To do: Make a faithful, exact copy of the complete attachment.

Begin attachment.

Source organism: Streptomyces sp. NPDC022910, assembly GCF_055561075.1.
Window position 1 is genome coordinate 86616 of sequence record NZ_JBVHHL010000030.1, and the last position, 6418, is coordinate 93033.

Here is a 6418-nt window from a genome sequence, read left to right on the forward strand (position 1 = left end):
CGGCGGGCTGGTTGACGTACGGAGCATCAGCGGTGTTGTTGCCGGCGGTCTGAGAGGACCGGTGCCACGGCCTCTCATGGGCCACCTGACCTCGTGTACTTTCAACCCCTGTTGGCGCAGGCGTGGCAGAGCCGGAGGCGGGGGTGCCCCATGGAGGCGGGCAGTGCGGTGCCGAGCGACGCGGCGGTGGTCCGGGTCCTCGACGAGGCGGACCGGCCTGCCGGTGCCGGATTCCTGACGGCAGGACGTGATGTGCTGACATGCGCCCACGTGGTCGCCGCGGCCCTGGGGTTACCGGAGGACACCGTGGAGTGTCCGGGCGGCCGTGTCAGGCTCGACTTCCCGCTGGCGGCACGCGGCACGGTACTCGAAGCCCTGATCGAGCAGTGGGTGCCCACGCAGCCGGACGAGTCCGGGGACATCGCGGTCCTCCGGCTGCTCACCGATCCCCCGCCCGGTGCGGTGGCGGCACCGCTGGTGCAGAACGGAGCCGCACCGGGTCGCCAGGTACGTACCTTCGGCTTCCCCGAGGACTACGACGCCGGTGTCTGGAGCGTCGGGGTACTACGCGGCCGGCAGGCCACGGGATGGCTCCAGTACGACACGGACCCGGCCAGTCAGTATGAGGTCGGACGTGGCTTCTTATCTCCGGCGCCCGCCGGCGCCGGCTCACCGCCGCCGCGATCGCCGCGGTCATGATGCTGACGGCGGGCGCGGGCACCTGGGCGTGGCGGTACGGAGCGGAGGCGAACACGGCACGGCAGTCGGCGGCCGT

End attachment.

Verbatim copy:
Source organism: Streptomyces sp. NPDC022910, assembly GCF_055561075.1.
Window position 1 is genome coordinate 86616 of sequence record NZ_JBVHHL010000030.1, and the last position, 6418, is coordinate 93033.

Here is a 6418-nt window from a genome sequence, read left to right on the forward strand (position 1 = left end):
CGGCGGGCTGGTTGACGTACGGAGCATCAGCGGTGTTGTTGCCGGCGGTCTGAGAGGACCGGTGCCACGGCCTCTCATGGGCCACCTGACCTCGTGTACTTTCAACCCCTGTTGGCGCAGGCGTGGCAGAGCCGGAGGCGGGGGTGCCCCATGGAGGCGGGCAGTGCGGTGCCGAGCGACGCGGCGGTGGTCCGGGTCCTCGACGAGGCGGACCGGCCTGCCGGTGCCGGATTCCTGACGGCAGGACGTGATGTGCTGACATGCGCCCACGTGGTCGCCGCGGCCCTGGGGTTACCGGAGGACACCGTGGAGTGTCCGGGCGGCCGTGTCAGGCTCGACTTCCCGCTGGCGGCACGCGGCACGGTACTCGAAGCCCTGATCGAGCAGTGGGTGCCCACGCAGCCGGACGAGTCCGGGGACATCGCGGTCCTCCGGCTGCTCACCGATCCCCCGCCCGGTGCGGTGGCGGCACCGCTGGTGCAGAACGGAGCCGCACCGGGTCGCCAGGTACGTACCTTCGGCTTCCCCGAGGACTACGACGCCGGTGTCTGGAGCGTCGGGGTACTACGCGGCCGGCAGGCCACGGGATGGCTCCAGTACGACACGGACCCGGCCAGTCAGTATGAGGTCGGACGTGGCTTCTTATCTCCGGCGCCCGCCGGCGCCGGCTCACCGCCGCCGCGATCGCCGCGGTCATGATGCTGACGGCGGGCGCGGGCACCTGGGCGTGGCGGTACGGAGCGGAGGCGAACACGGCACGGCAGTCGGCGGCCGT